“Chocolate Chip or Oatmeal Raisin?”
The question caught Ginger off guard. She scratched at her pale, moonlit locks and fiddled with one of the cracked, colored buttons on her dress.
“I’m… I’m not sure I understand the question, miss. May I just have some food, please? I’m ever so hungry.”
The old bat shook her head, or appeared to. Her roundness precluded any obvious gestures. It was a wonder she could still write.
“You have to choose one or the other… Ginger, was it? By the by, is that short for ‘Ginger Snap’ or ‘Ginger Bread’?”
“Very well. Now, miss Bread, it’s all very simple. To prevent arguments, spats and bi-partisanship, we categorize all newcomers by preference for either the Chocolate Chip Congress or the Oatmeal Raisin Republic and seat them separately. Since we can’t seat you in both–in one piece–I recommend you choose one.”
A bit of spice-drop broke off in Ginger’s hand. She rolled it between her thumb and palm, concentrating on the sticky, inner-surface.
“But I don’t have a preference!”
The bat shook within its sugary frame as smug condescension gave way to indignant rage.
“By the baker! What kind of flour were you made with? All-Purpose? Look, Ginger, everyone has a preference. Everyone. Whether you are, yourself, a ginger cookie, a sugar cookie, chocolate chip, oatmeal, shortbread or meringue, you must support one confection or the other.”
“What about those?” Ginger pointed to a small group of tall, lean, rigid blokes at the edge of the Oatmeal Raisin section.
“Ugh… Those are the Biscotti Brigade. They’re a fringe movement within the Oatmeal Raisin faction. The quite literal stick up that group’s collective ass. They’re nuts and you want no part of that. Besides, they would never accept you. You’re too… Fresh.”
Vanilla rushed to Ginger’s face as she stopped toying with her broken button and crossed her arms over her amply frosted chest. The sugar cookie bobbed in melodramatic dejection. It then motioned–quite a task for one so round–at a stack of fondant squares.
“Take one. If you’re not going to pick right off, the food dye can wait. Just… Pick a color. I promise, I won’t even look,” the bat-image on her front closed its eyes, “and we’ll just mark you as ‘undecided’. You won’t be able to vote in the Mixer, but if you’re as out of touch as you seem, I doubt you’d even know what to do with a Spatula.”
Ginger grabbed the square on top–a deep, midnight blue–and matched it to the CCC. She slid into the soup line and held out her bowl, but the older-yet-still-dashing biscuit before her shook his head, pointed to the red square dyed into his arm and directed her over to the next pot, where she was served a lukewarm portion of skim milk and chocolate chips. She eyed the thick broth of the Oatmeal Raisin soup–at least Two-Percent, if not Whole–and licked her cherry licorice lips.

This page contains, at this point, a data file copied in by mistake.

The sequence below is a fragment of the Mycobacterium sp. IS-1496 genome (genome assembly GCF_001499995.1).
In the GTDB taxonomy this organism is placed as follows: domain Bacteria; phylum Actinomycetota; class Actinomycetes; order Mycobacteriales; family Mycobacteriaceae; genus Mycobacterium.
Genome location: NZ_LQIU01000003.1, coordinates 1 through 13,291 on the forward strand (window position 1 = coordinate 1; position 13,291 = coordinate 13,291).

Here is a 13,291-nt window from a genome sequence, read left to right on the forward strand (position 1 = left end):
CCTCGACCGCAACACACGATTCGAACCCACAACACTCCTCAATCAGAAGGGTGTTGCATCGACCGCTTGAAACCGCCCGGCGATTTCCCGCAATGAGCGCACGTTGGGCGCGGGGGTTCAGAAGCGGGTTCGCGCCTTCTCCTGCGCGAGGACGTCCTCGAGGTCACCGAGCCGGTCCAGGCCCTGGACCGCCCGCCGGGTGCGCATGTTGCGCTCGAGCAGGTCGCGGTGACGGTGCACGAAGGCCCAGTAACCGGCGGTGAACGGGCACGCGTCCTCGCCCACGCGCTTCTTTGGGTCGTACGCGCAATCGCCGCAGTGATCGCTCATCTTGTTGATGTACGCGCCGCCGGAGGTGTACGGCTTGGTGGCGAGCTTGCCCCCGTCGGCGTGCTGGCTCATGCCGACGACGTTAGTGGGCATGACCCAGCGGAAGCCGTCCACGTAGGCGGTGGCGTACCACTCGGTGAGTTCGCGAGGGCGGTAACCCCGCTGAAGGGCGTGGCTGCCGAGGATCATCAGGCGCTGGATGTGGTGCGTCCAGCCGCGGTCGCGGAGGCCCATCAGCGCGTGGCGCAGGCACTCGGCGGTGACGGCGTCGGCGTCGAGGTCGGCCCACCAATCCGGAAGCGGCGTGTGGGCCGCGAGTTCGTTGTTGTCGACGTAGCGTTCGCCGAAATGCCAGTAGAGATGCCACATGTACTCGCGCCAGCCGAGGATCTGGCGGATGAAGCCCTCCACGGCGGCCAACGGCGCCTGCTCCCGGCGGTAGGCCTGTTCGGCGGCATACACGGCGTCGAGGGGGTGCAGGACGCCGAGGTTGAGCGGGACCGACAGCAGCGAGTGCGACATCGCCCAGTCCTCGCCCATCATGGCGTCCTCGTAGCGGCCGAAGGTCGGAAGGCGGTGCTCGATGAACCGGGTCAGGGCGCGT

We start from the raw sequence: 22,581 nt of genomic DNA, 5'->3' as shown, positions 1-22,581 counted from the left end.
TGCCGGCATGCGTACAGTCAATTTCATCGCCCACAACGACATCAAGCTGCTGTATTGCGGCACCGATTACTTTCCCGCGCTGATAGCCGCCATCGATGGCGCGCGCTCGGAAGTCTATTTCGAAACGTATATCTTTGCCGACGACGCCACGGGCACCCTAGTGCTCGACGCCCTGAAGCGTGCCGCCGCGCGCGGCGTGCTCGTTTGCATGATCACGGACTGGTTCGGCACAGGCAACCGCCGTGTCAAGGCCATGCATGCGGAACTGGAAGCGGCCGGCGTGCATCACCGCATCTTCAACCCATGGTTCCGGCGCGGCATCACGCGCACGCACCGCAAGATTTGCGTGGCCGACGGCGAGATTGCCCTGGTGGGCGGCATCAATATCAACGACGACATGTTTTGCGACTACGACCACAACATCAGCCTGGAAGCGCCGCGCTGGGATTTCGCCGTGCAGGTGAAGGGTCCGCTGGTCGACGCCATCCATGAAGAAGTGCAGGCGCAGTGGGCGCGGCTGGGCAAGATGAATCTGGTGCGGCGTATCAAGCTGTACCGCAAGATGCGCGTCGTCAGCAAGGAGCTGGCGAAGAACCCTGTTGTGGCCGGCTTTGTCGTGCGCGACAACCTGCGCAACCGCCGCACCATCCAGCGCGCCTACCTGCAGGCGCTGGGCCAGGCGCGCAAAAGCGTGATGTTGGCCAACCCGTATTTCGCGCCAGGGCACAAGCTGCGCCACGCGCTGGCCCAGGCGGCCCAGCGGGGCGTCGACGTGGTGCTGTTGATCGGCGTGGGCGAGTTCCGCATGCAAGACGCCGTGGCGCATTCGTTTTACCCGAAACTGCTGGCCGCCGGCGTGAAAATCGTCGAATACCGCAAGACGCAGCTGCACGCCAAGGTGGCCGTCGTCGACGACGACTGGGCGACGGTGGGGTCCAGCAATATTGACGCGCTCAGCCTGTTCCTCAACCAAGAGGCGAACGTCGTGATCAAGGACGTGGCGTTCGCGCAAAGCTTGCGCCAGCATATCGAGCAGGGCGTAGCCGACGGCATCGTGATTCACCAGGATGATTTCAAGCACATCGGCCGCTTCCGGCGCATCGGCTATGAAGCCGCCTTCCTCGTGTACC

Eventually, she got through the line–a few scrapings of nutmeg had miraculously found their way into her soup–and she was soon sitting among a trio of Hamentashen, all neatly pressed corners and glowing fruit and immaculate poppy fillings–not a seed out of place. They discussed the Kahki War, the yolk spill in the Gulf and, fittingly, the yeast crisis (“Prices are on the rise again!” joked a jelly doughnut, his rolls jiggling in self-aggrandizing laughter). But, most of all, they discussed the ORR.
“Those ignoramuses,” said a dapper young crumpet, “Don’t they see that our policy is not only ingenious, but correct and proper? It is heresy that they stand against us.”
“I agree,” intoned one of the Hamantashen, his apricot filling warbling pleasantly, “but they are adamant in their opinions. What can we do?”
“Simple,” said an eager square of graham cracker, “we block their bill!”
From the sudden sea of murmurs arose a growing voice of assent.
“Why yes! Splendid! Quid pro quo even!”
“A brilliant act of artifice! They shall never suspect it!”
“What are you all doing here?”
The voices ceased as everyone turned to Ginger, soup half finished, face flushed once more.
“Dear lady, we are here to bring the democratic process to you, the unwashed masses of our nation, with neither soft, fondant sheets nor crème pillows. Why, I doubt you’ve ever even had a stale marshmallow upon which to rest your head!”
She blushed a deeper shade of brown as the vanilla threatened to leak from her frosted eyes.
“Now now, I wasn’t finished,” the crumpet was on a real roll, “have you ever voted in an election, miss…”
“But that’s what I’ve been trying to say, sir. Us homeless can’t vote. We need an address.”
The crumpet’s mouth fell open. Frosting dripped from his perfect coat and stained the fruit-roll-up floor.
“How did this happen?” he dabbed at his dripping frosting.
“Well,” said Graham, “some of the Mint Minors heard that the Biscotti Brigade was going to do community service to raise public opinion for the Oatmeal Raisins, so we stepped in, but so did the Raisins, and we all figured that a political demonstration would bring in new voters from the otherwise untapped homeless population.”
“You did it ‘because they were doing it first’?”
Graham pouted, “Well, if you want to put it that way.”
Ginger sighed, “Can’t you all just get along? Agree that both Oatmeal Raisins and Chocolate Chips are delicious, even scrumptious?”
The Hamantashen removed their blue fondant and applied white squares in their stead.
“We hereby declare ourselves… The Vanilla Victors and our spokes-cookie, Ginger Bread!”
Ginger’s head fell to her hands as the Vanilla Victors charged the Oatmeal Raisin Republic’s line. As the miniature caucus devolved into a full-on food fight, milk soup decidedly non-partisan, she pulled the fondant square from her arm and crumpled it upon the floor.